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What can a mere mortal say about Plato.

What can a mere mortal say about Plato. The facts? How about the name “Plato” is a nickname from his army training. It is for his broad chest. The birth name was Aristocles.

We read his Republic, the title Cicero gave his Latin translation and which stuck, though a better title would be Justice or just Polity. Again Penguin gets the business. Though I bring along different translations of key passages at times, especially the Allan Bloom one to compare and contrast. As I said before editors and translator do take liberties, for example the Victorian translation by Benjamin Jowett of Oxford University slides over the homosexuality freely discussed in the text. Somewhere I have a picture of me on Jowett Walk in Oxford a few years ago. I bet you can hardly wait to see that. The Straussian Bloom translation from the 1970s slides over and Bloom treats equality equality of women that Plato expressly advocates as a joke among gentlemen, though Plato reiterates it six times in the text, though it is perfectly consistent with the fundamentals of Plato’s argument about eidos, though we know Socrates argued the same point. Leo Strauss was a theorist who influenced many and left behind, perhaps to his own surprise something a School of Thought of which Alan Bloom is an imposing member. Allan Bloom is the title character in Saul Bellow's novel Ravelstein. Now I know why I have never read a Saul Bellow novel. Nuts.

The whole lot of Straussians is mercilessly parodied in Terence Ball’s Rousseau’s ghost: a novel (Albany: State University of New York Press, 1998).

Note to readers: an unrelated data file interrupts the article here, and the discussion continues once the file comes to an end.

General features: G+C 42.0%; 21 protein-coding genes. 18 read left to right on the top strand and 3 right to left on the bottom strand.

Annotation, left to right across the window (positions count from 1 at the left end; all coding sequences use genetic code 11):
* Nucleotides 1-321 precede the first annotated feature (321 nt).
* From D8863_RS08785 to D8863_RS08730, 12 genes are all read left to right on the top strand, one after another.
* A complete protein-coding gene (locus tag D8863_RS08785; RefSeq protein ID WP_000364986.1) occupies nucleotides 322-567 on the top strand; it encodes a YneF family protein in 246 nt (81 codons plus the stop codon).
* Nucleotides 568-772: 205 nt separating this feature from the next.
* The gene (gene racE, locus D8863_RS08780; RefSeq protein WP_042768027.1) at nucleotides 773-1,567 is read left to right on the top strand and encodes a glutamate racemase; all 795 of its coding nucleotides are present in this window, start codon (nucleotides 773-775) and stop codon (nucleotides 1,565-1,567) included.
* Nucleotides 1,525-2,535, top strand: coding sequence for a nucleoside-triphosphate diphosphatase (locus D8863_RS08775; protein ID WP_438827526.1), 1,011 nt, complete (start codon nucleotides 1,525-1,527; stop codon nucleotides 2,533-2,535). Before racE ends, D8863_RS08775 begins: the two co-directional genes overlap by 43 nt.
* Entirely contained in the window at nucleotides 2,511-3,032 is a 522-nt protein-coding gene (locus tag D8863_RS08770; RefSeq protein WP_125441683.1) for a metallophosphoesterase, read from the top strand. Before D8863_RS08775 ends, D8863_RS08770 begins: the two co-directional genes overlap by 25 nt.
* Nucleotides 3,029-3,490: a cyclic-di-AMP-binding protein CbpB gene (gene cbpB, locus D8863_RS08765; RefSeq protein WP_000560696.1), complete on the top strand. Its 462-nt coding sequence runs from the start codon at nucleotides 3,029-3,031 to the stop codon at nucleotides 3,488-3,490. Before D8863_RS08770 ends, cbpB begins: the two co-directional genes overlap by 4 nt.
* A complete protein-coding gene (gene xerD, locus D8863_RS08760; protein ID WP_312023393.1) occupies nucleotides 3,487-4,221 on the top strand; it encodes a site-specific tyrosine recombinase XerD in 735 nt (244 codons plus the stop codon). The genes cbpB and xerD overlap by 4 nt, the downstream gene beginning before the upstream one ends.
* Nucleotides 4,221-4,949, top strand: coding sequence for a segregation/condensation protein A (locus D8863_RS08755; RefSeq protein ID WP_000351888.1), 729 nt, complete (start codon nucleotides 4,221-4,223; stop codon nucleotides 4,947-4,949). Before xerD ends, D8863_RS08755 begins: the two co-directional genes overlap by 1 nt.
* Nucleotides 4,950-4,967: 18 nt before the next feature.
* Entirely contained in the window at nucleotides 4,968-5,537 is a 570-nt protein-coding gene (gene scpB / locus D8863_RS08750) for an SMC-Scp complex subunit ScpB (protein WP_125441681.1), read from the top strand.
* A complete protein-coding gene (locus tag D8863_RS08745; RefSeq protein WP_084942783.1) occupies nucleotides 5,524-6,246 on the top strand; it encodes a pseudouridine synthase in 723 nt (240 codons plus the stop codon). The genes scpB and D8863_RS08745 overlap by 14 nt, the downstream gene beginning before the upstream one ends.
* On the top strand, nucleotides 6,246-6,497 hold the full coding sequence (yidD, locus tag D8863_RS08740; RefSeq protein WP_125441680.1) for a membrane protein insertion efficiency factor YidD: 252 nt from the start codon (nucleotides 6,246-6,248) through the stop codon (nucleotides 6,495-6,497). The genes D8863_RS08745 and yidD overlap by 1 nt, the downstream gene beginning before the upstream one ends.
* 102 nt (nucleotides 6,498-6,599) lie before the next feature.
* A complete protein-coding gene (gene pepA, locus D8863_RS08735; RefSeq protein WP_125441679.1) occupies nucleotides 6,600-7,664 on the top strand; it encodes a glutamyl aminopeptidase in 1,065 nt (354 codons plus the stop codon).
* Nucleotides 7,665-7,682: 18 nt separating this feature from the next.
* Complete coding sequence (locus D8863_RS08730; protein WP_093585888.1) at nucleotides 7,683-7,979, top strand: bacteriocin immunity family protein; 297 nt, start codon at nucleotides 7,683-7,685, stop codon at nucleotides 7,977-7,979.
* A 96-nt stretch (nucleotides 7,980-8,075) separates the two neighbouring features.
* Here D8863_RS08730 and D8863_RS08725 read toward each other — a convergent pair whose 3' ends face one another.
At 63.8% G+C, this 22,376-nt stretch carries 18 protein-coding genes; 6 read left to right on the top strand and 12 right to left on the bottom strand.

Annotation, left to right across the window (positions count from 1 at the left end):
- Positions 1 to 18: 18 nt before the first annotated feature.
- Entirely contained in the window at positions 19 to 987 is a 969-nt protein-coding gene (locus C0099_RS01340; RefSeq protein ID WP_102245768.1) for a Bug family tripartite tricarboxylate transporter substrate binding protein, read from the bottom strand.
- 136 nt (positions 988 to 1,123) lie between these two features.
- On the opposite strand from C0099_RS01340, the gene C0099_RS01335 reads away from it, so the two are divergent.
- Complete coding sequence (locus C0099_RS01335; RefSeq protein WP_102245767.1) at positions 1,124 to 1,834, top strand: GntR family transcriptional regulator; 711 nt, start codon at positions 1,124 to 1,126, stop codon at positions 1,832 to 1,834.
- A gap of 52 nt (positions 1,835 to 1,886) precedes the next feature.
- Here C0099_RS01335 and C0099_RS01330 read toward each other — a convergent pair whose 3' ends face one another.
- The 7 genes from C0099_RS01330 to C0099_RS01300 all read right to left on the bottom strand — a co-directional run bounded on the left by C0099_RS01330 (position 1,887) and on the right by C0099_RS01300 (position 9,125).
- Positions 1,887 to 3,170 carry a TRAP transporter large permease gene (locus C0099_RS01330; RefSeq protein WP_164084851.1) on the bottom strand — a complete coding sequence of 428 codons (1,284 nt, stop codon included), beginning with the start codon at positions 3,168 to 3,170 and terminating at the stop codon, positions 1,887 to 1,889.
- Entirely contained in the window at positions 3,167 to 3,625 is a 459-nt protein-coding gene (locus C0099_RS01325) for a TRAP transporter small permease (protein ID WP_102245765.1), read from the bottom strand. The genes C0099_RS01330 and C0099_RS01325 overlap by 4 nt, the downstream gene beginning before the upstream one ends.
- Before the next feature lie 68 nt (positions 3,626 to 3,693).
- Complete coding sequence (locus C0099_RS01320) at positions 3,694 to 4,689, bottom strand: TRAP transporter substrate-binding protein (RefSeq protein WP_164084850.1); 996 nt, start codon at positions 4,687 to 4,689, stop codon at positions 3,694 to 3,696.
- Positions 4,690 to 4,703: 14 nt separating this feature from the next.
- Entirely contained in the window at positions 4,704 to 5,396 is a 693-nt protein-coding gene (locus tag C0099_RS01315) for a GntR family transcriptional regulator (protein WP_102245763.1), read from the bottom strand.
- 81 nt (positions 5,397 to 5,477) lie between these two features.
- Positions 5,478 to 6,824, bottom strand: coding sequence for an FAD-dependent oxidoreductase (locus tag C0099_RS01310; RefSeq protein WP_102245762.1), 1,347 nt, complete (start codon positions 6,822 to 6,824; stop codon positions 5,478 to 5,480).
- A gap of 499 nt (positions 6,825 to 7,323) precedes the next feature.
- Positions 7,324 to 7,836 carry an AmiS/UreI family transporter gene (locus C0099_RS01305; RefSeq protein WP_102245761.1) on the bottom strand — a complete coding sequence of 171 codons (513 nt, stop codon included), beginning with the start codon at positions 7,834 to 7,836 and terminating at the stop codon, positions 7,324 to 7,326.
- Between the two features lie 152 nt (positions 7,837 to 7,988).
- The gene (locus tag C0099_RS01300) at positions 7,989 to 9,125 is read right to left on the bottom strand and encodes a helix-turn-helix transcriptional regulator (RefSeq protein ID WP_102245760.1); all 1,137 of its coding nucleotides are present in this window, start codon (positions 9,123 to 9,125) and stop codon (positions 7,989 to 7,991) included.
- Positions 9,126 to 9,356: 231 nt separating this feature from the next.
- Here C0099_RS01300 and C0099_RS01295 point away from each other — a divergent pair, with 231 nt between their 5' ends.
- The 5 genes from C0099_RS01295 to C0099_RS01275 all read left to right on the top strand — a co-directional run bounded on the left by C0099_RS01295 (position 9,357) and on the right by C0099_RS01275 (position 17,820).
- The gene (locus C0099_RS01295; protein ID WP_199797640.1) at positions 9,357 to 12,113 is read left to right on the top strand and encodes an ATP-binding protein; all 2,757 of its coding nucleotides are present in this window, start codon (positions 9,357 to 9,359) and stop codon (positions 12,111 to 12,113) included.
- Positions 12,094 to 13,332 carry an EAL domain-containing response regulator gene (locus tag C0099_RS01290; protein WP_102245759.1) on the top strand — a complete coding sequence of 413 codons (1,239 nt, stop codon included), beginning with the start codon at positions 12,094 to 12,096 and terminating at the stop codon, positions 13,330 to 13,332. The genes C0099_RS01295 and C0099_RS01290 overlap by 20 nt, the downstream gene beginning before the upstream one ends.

Another novel provides a striking counter point to Plato. The most arresting part of The Republic is surely the allegory of the cave. It is powerful critique of daily life that we assume is important, but which Plato argues against, calling us to a higher purpose. A fine science fiction novel by Daniel F. Galouye, Dark universe (Boston: Gregg Press, 1961) takes to a place where there is no light, and everyone accepts that, except for the protagonist who journeys toward the light. Here is the Amazon link: http://www.amazon.com/Dark-Universe-Daniel-F-Galouye/dp/0575071370
Tom Pocklington put me onto this novel. Thanks again, Tom.


Here is one version of the cave that blinds us to the higher, invisible (like light) reality that Plato called eidos, the idea.
allegory_of_the_cave.jpg

Plato was an idealist in that he thought ideas came first, were more important, and endured. Thus Raphael portrays him pointing up in The School of Athens. Plato up.jpg

For my birthday in 2006 Kate made a personal Australia Post stamp for me featuring this image. I once saw Raphael’s School of Athens reproduced on a poster on King Street for some good cause. Plato and Aristotle on King Street.jpg Plato and Aristotle on King Street, Newtown.

Comments

Your drawing is very informative. Thank you for that, it certainly helps me understand such an abstract allegory, in my AP English Composition Class.

I appreciate, it helps so much. Thank you very much!

There's only one mistake on your drawing, nothing must be on the same level.
Check this out!

http://www.devoir-de-philosophie.com/dissertation-quelle-signification-portee-allegorie-caverne-platon-114654.html

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Thoughts on the canon of poltical theory and life.
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